If there is one group that should have credible words of peace for Jews, especially those living in Israel, it’s Mennonite peace activists from North America. Mennonites, whose roots go back to the Anabaptist movement founded in 16th century Europe, have, like the Jews, a well-documented history of suffering for their religious beliefs and identity.
Because of their rejection of the practice of infant baptism, which put them at odds with their fellow Christians, Mennonites were murdered in northern and central Europe in the 1500s by Protestant and Catholic rulers alike, just as Jews were periodically killed in Medieval Europe for their refusal to accept Jesus of Nazareth as the messiah.
In post-reformation Europe, armed executioners scoured the countryside to kill Mennonites on the spot. Mennonites were forcibly evicted from their homes, thrown into dungeons, tortured, burned at the stake, drowned, hanged from scaffolds, and in one instance, gathered into a barn and set on fire – all with sanction from religious leaders intent on driving the faith community from the face of the earth. Because Mennonites also embraced a radical pacifism – another Anabaptist teaching that provoked the ire of European rulers in the process of expanding and securing territory – Mennonites did not resist and died in great numbers. Consequently, they were nearly extirpated from Europe.
Mennonites, and their Anabaptist brethren known as the Amish, recount this history of suffering in a well-known text called Martyrs Mirror. This book includes one of the most potent symbols of Anabaptist and Mennonite identity: an etching by Jan Luyken of Dirk Willems, an Anabaptist who was martyred in the 16th century. Willems escaped from prison after being arrested for his beliefs by running across a lake. Just as he was about to make good his escape, Willems turned to rescue one of his pursuers who had fallen through thin ice in his pursuit. Willems was subsequently captured and burned at the stake in 1569. Mennonites, and their admirers in the ecumenical community, invoke this etching to demonstrate the Anabaptist history of martyrdom and their willingness to forgive their enemies.
Given this history, it is reasonable to expect that Mennonite peace activists would have words of comfort for Israeli Jews contending with Arab and Muslim leaders in the Middle East who express (and act on) theologically-based hostility toward Jews and who repeatedly call for Israel’s destruction. Mennonites have suffered from this type of hostility and as a result have been historical supporters of the causes of religious freedom and tolerance. But instead of promoting these causes in the Middle East, prominent activists from the Mennonite community in the United States and Canada – whose founders came to North America to seek refuge from the oppression they suffered in Europe – have instead provided aid and comfort to those who foment antisemitism and seek Israel’s destruction. Both the Mennonite Church USA and the Mennonite Church Canada have passed BDS resolutions which place all the blame on Israel for the continued existence of the conflict and refrain from directing even one word of criticism at Israel’s adversaries.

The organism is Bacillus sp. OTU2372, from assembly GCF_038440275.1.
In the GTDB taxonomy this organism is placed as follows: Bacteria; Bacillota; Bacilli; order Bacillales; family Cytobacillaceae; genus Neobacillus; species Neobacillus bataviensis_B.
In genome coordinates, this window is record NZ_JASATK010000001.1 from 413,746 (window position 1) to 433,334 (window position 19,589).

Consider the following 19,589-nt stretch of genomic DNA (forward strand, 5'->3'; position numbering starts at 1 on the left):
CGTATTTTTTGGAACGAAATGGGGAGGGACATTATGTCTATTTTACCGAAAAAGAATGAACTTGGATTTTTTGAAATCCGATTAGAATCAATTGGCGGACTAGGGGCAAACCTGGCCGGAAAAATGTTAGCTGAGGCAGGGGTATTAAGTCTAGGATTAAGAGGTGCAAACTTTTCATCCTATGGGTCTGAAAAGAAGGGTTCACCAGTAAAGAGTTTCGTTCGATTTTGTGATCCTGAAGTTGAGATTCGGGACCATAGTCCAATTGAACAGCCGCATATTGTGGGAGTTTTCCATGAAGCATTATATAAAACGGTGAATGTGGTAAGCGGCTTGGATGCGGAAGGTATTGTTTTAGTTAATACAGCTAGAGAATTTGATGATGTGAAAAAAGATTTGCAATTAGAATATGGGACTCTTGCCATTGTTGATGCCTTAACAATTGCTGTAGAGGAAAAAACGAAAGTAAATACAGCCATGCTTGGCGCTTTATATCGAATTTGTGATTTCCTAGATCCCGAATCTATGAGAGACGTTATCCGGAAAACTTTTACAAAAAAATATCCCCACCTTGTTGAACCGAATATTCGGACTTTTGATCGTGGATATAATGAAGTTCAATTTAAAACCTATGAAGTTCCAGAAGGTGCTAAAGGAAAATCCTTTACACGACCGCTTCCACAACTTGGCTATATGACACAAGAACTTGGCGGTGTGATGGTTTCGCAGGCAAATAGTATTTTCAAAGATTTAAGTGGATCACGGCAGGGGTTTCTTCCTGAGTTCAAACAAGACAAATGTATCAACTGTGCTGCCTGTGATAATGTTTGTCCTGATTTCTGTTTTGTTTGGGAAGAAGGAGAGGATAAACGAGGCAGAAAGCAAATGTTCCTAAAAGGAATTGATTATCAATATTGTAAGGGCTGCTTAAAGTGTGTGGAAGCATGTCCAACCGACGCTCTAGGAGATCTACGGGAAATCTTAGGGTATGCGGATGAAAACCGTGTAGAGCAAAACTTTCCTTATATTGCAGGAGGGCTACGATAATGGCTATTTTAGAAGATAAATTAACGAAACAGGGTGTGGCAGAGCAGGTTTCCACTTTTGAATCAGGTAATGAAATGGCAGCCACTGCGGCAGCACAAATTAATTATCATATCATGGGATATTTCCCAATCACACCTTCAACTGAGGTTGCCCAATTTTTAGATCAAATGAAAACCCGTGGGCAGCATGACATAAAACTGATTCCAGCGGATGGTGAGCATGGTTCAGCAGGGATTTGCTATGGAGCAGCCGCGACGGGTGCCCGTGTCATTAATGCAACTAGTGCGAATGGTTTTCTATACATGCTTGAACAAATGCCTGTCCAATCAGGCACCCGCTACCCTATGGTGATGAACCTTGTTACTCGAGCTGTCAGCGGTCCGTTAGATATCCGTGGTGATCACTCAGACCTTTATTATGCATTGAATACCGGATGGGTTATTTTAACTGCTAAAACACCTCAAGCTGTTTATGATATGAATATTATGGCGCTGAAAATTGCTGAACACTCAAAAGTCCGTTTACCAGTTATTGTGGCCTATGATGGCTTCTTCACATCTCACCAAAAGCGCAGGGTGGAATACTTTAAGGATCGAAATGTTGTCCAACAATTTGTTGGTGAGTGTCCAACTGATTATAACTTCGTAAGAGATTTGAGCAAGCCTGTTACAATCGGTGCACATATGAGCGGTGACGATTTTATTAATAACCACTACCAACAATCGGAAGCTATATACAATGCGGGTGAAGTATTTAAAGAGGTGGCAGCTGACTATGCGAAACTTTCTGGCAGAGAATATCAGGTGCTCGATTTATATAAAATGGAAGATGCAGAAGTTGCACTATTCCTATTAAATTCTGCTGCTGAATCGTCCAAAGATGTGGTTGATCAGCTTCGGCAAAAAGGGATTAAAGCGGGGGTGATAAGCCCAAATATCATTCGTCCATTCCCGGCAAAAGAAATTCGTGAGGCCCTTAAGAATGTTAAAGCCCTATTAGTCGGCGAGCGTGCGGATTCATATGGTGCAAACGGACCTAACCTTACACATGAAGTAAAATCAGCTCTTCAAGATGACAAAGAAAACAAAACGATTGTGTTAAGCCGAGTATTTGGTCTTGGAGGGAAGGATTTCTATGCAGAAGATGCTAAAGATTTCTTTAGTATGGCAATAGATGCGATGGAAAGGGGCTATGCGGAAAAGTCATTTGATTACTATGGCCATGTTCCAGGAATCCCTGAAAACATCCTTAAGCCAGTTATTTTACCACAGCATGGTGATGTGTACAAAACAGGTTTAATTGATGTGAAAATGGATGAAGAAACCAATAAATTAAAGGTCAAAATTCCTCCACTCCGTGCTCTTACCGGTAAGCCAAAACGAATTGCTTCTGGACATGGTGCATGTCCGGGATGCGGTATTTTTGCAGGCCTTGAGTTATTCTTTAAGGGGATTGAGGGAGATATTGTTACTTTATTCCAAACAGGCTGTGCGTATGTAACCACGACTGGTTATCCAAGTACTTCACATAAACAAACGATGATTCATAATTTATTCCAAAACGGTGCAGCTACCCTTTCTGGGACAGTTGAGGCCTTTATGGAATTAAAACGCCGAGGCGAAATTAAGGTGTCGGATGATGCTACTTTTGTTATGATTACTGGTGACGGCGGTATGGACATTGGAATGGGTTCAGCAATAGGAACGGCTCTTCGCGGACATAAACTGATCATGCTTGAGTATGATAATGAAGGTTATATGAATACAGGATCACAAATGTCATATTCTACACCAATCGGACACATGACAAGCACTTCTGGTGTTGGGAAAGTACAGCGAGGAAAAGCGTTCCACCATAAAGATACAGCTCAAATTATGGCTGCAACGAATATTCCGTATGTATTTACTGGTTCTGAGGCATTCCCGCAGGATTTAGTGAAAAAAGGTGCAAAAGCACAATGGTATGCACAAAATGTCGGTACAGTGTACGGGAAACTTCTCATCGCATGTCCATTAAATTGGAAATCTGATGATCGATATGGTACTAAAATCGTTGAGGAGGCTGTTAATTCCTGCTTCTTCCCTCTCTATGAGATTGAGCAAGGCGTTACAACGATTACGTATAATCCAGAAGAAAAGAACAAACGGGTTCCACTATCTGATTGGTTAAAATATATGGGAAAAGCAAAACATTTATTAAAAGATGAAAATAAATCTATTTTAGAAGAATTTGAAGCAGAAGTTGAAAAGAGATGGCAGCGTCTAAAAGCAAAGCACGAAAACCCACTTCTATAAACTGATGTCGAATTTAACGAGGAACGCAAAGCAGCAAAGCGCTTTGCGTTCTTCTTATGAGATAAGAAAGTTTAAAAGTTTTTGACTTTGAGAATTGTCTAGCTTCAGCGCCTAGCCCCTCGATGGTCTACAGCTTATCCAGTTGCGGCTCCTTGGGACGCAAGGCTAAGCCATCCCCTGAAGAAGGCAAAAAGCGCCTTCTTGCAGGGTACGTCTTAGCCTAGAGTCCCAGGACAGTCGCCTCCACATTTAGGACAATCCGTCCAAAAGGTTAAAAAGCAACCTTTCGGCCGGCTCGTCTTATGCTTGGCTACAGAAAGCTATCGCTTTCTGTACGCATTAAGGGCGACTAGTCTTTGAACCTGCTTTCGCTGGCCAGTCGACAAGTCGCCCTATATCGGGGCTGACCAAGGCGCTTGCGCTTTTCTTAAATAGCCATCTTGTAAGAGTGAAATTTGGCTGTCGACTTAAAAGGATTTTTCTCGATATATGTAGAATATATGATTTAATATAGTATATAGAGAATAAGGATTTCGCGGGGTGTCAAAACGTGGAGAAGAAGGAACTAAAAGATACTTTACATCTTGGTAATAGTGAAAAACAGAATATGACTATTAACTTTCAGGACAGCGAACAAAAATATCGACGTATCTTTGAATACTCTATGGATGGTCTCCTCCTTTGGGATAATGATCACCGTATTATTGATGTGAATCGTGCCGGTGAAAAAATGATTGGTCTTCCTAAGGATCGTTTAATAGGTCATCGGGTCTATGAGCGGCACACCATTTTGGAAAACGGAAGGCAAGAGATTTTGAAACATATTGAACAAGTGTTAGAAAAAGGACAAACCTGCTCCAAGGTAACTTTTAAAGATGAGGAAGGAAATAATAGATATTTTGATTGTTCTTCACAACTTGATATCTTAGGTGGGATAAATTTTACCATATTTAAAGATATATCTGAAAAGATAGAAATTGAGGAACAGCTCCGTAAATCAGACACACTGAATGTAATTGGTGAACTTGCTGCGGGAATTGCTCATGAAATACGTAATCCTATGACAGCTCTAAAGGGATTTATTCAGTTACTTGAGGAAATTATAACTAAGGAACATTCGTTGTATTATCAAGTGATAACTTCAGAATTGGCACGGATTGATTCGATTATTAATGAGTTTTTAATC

To make matters worse, BDS peace activists have helped legitimize calls for Israel’s dissolution which would put the safety of Jews into the hands of their enemies.
The most obvious example of Mennonite appeasement is the Mennonite Central Committee’s dealings with Iranian President, Mahmoud Ahmadinejad. In February 2007, the MCC – which serves as the peacemaking agency of the Mennonite and Brethren in Christ Churches in the U.S. and Canada – played a leading role in bringing a group of Christians to Iran to dialogue with Ahmadinejad. The MCC also helped organize interfaith dinners with Ahmadinejad in New York City in 2007 and 2008. It also has also organized dialogues with Iranian religious scholars with close ties to the government, prompting Iranian dissident Haideh Moghissi to declare, “We’re not against dialogue but the Mennonites are naïve if they think they can open one with these people.”